This project is solving the Spot the Station challenge.
We wanted to create an app that could be used in space to save astronauts time. Since astronauts enjoy taking photographs, we came up with the idea of making this process easier and saving them time. We flipped the “Spot the Station” challenge on its head and T-10 was born.
The T-10 app allows astronauts to choose a location they wish to photograph, select whether they want a day/night photo, and set an alarm for that location. T-10 not only gives them a ten minute warning before they pass overhead, but also checks real-time weather data so as not to disturb them if the visibility is bad.
When the alarm sounds, the astronaut can decide whether to take a photograph or not. If they say “yes”, not only will they get a useful “countdown to location pass”, but a message will be sent to T-10 users on Earth in that location, telling them to smile for the camera!
T-10 on Earth
To promote a greater awareness that you can see the ISS from Earth without the need for a telescope, T-10 offers its Earth-based users a handy reminder system that alerts you to the next visible pass. Like the astronauts, people on Earth will get a notice a T-10 minutes before the pass, enabling them to grab their friends, their cameras and find a good spot to look up.
When people on Earth indicate that they will wave at the ISS when it goes over, the astronaut's countdown screen updates to show the number of people ready to wave.
People will be encouraged to share information about upcoming ISS passes with the in-app auto tweet options, and can also add a photograph of their wave to the map of waves. Users who log-in to the app can have their waves plotted on a map and see where other people around the world have waved from. Global leaderboards will encourage people to keep waving and sharing their experience with others. They will also enable astronauts to see if lots of people are waving from a particular place and perhaps choose to photograph it for them.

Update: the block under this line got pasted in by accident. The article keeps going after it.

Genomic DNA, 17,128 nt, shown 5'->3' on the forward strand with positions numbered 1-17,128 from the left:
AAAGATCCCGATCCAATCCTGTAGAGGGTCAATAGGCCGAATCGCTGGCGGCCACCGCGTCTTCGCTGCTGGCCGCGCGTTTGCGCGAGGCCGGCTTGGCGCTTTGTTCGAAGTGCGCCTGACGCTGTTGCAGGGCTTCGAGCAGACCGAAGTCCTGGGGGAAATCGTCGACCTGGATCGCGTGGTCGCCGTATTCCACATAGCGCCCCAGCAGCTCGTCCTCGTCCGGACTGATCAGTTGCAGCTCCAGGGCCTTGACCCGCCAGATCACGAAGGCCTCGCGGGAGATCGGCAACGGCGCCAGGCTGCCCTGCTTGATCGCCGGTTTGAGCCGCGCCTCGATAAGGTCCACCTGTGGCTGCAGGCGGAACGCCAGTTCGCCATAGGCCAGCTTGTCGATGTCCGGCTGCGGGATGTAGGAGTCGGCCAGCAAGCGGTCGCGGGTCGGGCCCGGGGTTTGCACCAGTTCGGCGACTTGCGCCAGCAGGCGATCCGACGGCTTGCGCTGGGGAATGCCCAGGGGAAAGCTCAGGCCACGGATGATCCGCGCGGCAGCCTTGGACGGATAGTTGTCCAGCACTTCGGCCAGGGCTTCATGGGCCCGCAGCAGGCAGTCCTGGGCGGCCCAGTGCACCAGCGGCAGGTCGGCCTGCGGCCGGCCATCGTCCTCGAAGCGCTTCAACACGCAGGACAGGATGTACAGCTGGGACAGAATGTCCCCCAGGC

We have built the astronaut app for iPad and the Earth side of the app is coded for iOS and Android and other platforms using Titanium Appcelerator.
The app uses publicly available information (Two-line Element Sets obtained from Celestrak, but initially data obtained through open-notify.org) to locate the station and obtain information about the next passes of the station over a given location. Weather data is obtained from OpenWeatherMap, a global, open, crowd-sourced weather information service.
Both sources of information are then mashed together on the server side - written using only open-source technologies (Apache, Python and a number of open-source Python libraries) - to provide the app with all the necessary information for both astronauts and users on Earth.
An open API to the data used by the app will be provided and available at http://api.teeminus10.com once it's nailed down, together with the relevant documentation - but you can check out the full server code yourself right now!
Check us out on GitHub to learn more about what technologies we use!
The first version of the T-10 is here, but we've big plans for the future. For T-10 space we will integrate maps to the countdown screen to help guide the astronauts' lenses to the place they want to photograph. We will also look to enable alerts for iridium flares and interesting weather conditions. Future versions of the app will automatically take data from the ISSLive astronaut schedules to ensure they are not disturbed during other activities, and we may enable Mission Control to send photograph requests directly to the app.
T-10 Earth will feed photographs into our website at TeeMinus10.com. We will also include a compass-linked indicator to show where to look and may look to include augmented reality into future versions. To enhance the gamification element of the app we will introduce badges that people can collect for waving or uploading their photographs. 4Square integration enabling people to check in to a moving ISS wave target will also be considered.
Since we want to ignite people's passion for space, and bring them closer to the astronauts, we will work with the space agencies to arrange mission patches/signed lithographs for people who have waved at a certain mission the most.
The best things come in small packages – our close-knit team of four people consists of:
Kate Arkless Gray - @SpaceKate
Self-confessed space geek and future astronaut, Kate is a broadcast journalist and social media editor. She brings ideas, excitement and lion slippers to the team.
João Neves - @jpgneves
João is the server hacker. His skills in writing backend applications and tracking down valuable data and working out what to do with it are what power the T-10 app.
Ketan Majmudar - @Ketan
Ket makes things real. Taking ideas, data and design and mixing in his developer skills he built the apps that we present to you today.
Dario Lofish - @DarioLofish
Creative extraordinaire, Dario brings style, pizzaz and amazing design skills to the team. His extensive know-how on advertising, branding and digital media bring the app to life in a very unique way. He also keeps us smiling with references to monkeys.
Project InformationLicense: MIT License
Source Code/Project URL: http://github.com/stereoket/T-10
ResourcesServer Side Component - http://github.com/jpgneves/t-10_server
Earth Companion Mobile App - https://github.com/stereoket/T-10Earth
T-10 Website - http://teeminus10.com/
T-10 Twitter - http://twitter.com/teeminus10